Conservatives often point to the 60s as the hinge point in the history of sexual morality. They mean the 1960s.
As Faramerz Dabhoiwala shows in his Origins of Sex, the sexual revolution has much deeper roots, in the 1660s and 1760s as much as in the 1960s.
Dabhoiwala places the Enlightenment sexual revolution within a history of public discipline. He isn’t satisfied to examine shifts in “the history of private life”; he’s more interested in understanding how sexual activity was located in a zone of privacy to begin with.
Because, as he shows, this was not always the case. Throughout the medieval period, through the Reformation and beyond, sexuality was regulated by law and by a variety of non-legal control mechanisms, all of which were private.
Public regulation of sex also got caught up in class conflicts. English reform societies originally sought to address sexual deviance at every level, but in the latter part of the 17th century they became increasingly focused on disciplining the sexual lives of the lower classes. They became subjects of mocking satires, like George Farquhar’s The Constant Couple (1700), which “featured an elderly alderman, Mr Smuggler, who boasts of his exertions against vice even as he intrigues with the disreputable Madam Lurewell” (70).A variety of factors – popular resistance, the improvement in criminals’ skill in legal defense, cost, changing notions of responsibility – led to a new situation by the middle of the 18th century: “By 1750 most forms of consensual sex outside marriage had drifted beyond the reach of the law. This was a development that could not have been foreseen in 1700, let alone a hundred years earlier, for it overturned some of the longest-established moral and legal principles in English history” (76).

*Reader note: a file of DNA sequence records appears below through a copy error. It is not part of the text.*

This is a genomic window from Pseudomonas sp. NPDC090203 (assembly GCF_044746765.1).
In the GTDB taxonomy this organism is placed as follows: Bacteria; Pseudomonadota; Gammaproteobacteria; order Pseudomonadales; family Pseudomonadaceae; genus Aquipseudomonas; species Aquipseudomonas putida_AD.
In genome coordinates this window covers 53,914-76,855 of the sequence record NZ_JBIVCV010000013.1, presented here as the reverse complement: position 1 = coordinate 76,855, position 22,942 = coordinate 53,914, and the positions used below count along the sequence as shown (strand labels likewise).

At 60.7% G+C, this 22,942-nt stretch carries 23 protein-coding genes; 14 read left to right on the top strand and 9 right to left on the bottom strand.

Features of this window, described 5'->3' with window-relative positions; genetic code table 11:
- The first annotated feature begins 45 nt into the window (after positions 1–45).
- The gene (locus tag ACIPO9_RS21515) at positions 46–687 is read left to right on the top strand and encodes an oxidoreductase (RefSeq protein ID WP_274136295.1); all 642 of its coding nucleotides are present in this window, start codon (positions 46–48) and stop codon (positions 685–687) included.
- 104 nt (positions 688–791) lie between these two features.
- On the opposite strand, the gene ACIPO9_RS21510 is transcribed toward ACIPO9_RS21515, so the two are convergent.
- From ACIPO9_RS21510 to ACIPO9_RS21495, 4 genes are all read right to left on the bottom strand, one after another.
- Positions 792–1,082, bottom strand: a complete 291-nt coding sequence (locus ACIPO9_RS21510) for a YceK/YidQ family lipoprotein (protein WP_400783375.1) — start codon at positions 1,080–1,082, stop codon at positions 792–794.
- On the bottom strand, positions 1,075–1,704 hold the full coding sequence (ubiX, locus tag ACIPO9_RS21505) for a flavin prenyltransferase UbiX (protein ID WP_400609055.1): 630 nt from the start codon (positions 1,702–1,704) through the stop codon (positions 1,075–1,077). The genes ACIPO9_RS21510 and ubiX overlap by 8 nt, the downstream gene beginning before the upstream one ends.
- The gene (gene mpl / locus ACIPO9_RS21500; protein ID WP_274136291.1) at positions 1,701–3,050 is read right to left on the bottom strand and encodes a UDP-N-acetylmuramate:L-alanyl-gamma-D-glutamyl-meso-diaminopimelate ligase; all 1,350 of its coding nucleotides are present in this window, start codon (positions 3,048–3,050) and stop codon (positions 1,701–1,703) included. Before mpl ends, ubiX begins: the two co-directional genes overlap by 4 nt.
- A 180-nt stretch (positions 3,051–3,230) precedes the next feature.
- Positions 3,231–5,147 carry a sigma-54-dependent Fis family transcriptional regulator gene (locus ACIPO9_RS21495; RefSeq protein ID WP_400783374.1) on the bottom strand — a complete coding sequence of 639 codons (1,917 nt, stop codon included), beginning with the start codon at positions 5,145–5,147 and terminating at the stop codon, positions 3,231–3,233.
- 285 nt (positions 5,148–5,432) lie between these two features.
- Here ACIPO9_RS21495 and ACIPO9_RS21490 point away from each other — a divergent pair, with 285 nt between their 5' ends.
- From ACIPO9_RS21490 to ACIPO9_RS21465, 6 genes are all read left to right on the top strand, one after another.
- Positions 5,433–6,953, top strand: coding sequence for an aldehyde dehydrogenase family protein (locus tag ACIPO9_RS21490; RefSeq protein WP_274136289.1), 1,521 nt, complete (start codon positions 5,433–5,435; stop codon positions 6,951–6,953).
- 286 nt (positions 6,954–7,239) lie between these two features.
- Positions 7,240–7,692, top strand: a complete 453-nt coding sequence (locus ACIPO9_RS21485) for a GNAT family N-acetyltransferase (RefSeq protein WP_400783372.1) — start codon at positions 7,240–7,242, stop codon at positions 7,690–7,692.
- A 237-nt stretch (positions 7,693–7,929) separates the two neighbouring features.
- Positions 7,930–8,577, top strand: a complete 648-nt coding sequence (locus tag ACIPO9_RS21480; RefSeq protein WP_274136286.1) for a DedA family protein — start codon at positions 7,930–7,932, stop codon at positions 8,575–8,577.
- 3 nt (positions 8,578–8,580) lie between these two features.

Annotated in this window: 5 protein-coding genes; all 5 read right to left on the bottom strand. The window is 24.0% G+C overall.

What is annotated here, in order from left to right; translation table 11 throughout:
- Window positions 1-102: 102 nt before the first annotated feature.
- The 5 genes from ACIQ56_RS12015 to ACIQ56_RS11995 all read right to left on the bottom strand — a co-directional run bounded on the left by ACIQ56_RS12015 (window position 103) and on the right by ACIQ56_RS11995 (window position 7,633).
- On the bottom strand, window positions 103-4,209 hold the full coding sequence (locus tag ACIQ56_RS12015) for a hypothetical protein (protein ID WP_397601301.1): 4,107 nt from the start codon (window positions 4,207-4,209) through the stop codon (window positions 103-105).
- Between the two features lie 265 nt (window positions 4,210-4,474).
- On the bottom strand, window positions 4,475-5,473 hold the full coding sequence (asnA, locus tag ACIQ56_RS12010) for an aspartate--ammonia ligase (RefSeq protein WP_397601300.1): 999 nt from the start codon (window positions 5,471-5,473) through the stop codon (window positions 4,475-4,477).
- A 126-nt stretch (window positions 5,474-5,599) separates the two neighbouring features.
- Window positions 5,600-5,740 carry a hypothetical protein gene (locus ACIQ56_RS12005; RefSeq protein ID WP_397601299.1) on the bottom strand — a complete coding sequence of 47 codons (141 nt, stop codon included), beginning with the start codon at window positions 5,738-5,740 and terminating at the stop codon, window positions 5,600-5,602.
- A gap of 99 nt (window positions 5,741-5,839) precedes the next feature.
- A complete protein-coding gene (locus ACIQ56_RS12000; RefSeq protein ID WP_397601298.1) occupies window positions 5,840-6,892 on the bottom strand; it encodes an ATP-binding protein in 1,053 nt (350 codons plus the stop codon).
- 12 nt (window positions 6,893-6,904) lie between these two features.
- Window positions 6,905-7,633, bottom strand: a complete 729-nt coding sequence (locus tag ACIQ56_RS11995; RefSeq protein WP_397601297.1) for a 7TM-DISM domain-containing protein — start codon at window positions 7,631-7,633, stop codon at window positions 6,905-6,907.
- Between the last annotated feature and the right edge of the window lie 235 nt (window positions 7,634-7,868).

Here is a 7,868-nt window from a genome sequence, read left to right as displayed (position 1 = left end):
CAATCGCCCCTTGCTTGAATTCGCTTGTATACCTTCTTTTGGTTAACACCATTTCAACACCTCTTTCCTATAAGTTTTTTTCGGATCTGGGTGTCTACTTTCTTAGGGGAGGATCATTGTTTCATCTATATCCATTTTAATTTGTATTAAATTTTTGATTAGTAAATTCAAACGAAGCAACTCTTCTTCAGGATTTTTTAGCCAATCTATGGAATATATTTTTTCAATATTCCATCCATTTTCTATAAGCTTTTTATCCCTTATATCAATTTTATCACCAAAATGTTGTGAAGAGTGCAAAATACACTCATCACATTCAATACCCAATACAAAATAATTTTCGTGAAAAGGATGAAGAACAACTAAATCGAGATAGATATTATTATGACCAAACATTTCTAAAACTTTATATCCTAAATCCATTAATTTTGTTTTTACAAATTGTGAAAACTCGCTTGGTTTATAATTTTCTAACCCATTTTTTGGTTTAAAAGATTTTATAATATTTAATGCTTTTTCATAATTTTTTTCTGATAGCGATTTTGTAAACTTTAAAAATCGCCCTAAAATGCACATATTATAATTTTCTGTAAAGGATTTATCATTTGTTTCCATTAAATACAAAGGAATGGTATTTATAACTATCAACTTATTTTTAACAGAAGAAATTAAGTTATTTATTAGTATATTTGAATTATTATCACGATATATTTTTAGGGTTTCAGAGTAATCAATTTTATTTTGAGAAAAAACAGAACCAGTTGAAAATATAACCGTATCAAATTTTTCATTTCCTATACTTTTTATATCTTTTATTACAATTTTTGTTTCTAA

Churchmen tried to keep up. Horace Walpole tells of dining with the Archbishop of York with his mistress at one of the table and his son from another mistress at the other. Reverend Charles de Guiffardière opined “Believe me, our hearts’ morality is the only morality we have to lead us, and that disgusting mass of precepts that people no longer read, that derive from I know not what absurd principles, is made only for those gross and clumsy souls incapable of ever attaining to that delicacy of taste which enables a well-born soul to feel all that is lovable in virtue and hateful in vice, independently of the ridiculous reasons advanced by our sages … Above all, devote yourself to women” (99-100).
There as no conspiracy, nor even much systematic attention to sexual ethics. But by 1800 in both England and France, tolerance and sexual freedom had become fashionable opinion. Efforts to reintroduce public discipline of sex were mounted throughout the nineteenth century, but the older system of sexual revolution had collapsed.